Tech-focused private equity firm Thoma Bravo had an extraordinarily active year, taking advantage of the declining valuations of public technology firms to close some really big take-private deals in 2022, including acquiring business planning software provider Anaplan for $10.4 billion and business payments tech provider Bottomline Technologies for $2.6 billion, as well as buying identity management enterprise software developers SailPoint Technologies for $6.9 billion and Ping Identity for $2.8 billion.
Among the firm’s exits was the sale of K-12 administration software provider Frontline to Roper Technologies for $3.7 billion.
In December the firm closed its newest three funds on more than $32.4 billion, with its 15th flagship fund at $24.3 billion. The firm has offices in Chicago, Miami, San Francisco and has announced it will open one in London.
PE Hub’s ongoing Q&A series with private equity leaders reflecting on highlights from 2022 and sharing their outlooks for 2023 continues with Holden Spaht, a managing partner at Thoma Bravo.
What were the most important trends in dealmaking in 2022?
Following a period of record-breaking activity since late 2020, dealmaking began to slow in mid-2022 as inflation gathered steam, interest rates rose, and both economic and geopolitical uncertainty set in. As the cost of capital rose, valuations declined significantly – particularly for companies with strong revenue growth but low or non-existent profit margins – and sellers were few and far between. The private debt markets filled an important capital gap vacated temporarily by the big banks who suffered losses on some of their larger loan commitments. The dislocation in the public markets provided more opportunities for investors like Thoma Bravo to identify and partner with fundamentally strong companies that would benefit from our strategic and operational capabilities in the private sector.
What was the biggest challenge to completing deals in 2022?
Across the board, the market had fewer willing sellers in 2022 compared to recent years due to the adjustment in valuation expectations and reluctancies to take a down round or exit at a reduced multiple. However, high-quality companies continued to receive investor attention and attractive partnership and exit opportunities. In fact, despite a general slowdown in the sector, Thoma Bravo continued to be an active private equity investor in 2022 on both the buy and sell side, having announced nine take private acquisitions representing over $36 billion in combined deal value this year alone.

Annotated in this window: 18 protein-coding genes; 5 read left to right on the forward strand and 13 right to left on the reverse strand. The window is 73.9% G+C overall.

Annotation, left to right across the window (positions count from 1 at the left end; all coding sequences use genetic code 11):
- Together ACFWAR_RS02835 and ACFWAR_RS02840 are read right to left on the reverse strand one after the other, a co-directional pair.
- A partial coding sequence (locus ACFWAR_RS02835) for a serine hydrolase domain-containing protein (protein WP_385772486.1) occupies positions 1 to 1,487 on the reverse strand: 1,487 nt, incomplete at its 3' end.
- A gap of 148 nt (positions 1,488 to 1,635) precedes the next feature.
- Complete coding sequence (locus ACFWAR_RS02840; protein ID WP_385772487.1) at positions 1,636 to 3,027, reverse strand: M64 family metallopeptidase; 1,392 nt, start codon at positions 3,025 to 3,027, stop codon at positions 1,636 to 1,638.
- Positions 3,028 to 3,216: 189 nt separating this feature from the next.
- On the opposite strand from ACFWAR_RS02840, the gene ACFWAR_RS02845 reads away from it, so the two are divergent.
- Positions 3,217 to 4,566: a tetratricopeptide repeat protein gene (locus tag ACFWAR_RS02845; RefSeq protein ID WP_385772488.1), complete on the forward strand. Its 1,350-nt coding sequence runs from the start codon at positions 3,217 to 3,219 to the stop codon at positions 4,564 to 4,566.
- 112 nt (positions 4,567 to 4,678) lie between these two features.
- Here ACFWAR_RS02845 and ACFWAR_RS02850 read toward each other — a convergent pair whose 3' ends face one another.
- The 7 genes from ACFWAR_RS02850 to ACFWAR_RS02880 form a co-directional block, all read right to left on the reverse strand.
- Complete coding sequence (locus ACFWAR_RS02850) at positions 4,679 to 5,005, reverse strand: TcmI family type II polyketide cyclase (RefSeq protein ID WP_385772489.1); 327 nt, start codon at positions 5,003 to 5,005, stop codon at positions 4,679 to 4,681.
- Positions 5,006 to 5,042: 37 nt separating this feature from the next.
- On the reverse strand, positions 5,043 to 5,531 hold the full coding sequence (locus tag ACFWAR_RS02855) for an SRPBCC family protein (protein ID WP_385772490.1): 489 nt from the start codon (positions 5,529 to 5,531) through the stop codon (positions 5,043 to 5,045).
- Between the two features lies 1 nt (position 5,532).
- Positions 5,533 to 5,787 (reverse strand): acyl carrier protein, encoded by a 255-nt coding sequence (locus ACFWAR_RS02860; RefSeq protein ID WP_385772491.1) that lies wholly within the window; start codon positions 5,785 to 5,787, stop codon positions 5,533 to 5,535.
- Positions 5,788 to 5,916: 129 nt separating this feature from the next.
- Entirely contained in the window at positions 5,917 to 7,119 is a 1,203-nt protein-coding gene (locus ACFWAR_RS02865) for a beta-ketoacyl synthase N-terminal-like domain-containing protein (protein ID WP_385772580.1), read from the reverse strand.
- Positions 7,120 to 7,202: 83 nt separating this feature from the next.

How do you expect the first six months of PE dealmaking in 2023 to compare with the last six months of 2022?
We expect the start of 2023 will resemble the past six months of 2022 as market players continue to adjust their bearings to this new, less certain economic environment. We’ve already begun to see that financing is no longer cheap and plentiful and growth companies will need to make tough calls in order to navigate these markets – including to strategically consider the best path forward for financing and to challenge the existing culture in which growing valuations, even absent growing profits, are worn like a badge of honor. At Thoma Bravo, we’re looking forward to continuing to identify opportunities to partner with market leaders and help management teams innovate and achieve profitable growth.
What will be the most important trends affecting dealmaking in 2023?
There is no denying that the macroeconomic headwinds from inflation, rising interest rates and geopolitical tensions will present challenges for the dealmaking environment in 2023. Yet we at Thoma Bravo are confident many of those challenges also present opportunities to identify market leading software and technology companies poised for growth and to continue to expand our portfolio. We expect enterprise software, in particular, to continue to outperform the market as companies across sectors look to digitally transform their business models to be productive, competitive and secure. As such, we expect dealmaking in software and technology will continue to be active.
What should the private equity industry be most worried about?
After more than 40 years of investing, Thoma Bravo has become an experienced and successful investor across all market cycles. Front of mind for investors and management teams right now are the expectations that new sales and bookings will slow while input and borrowing costs will remain high. Companies will need to be thoughtful about expenses so that if the top line is affected, the cost structure can sustain the company going forward. We are proud to be able to leverage our history, our people and our networks to help portfolio companies navigate these exact challenges.
What should PE folks be most excited about for 2023?
2023 will be, at times, uncertain and turbulent for investors and companies alike, however, private equity’s governance structure – clear direction from a control owner – is a competitive advantage in these conditions and highly sought after by existing owners and operators. During these times, we will also see true leadership emerge among our portfolios. Leaders who have built great teams, are nimble operators and collaborative decision-makers will see their businesses emerge stronger through this cycle. As always, the software and technology space remains an exciting place to be, and we are optimistic about the continued opportunities ahead for partnership with great companies.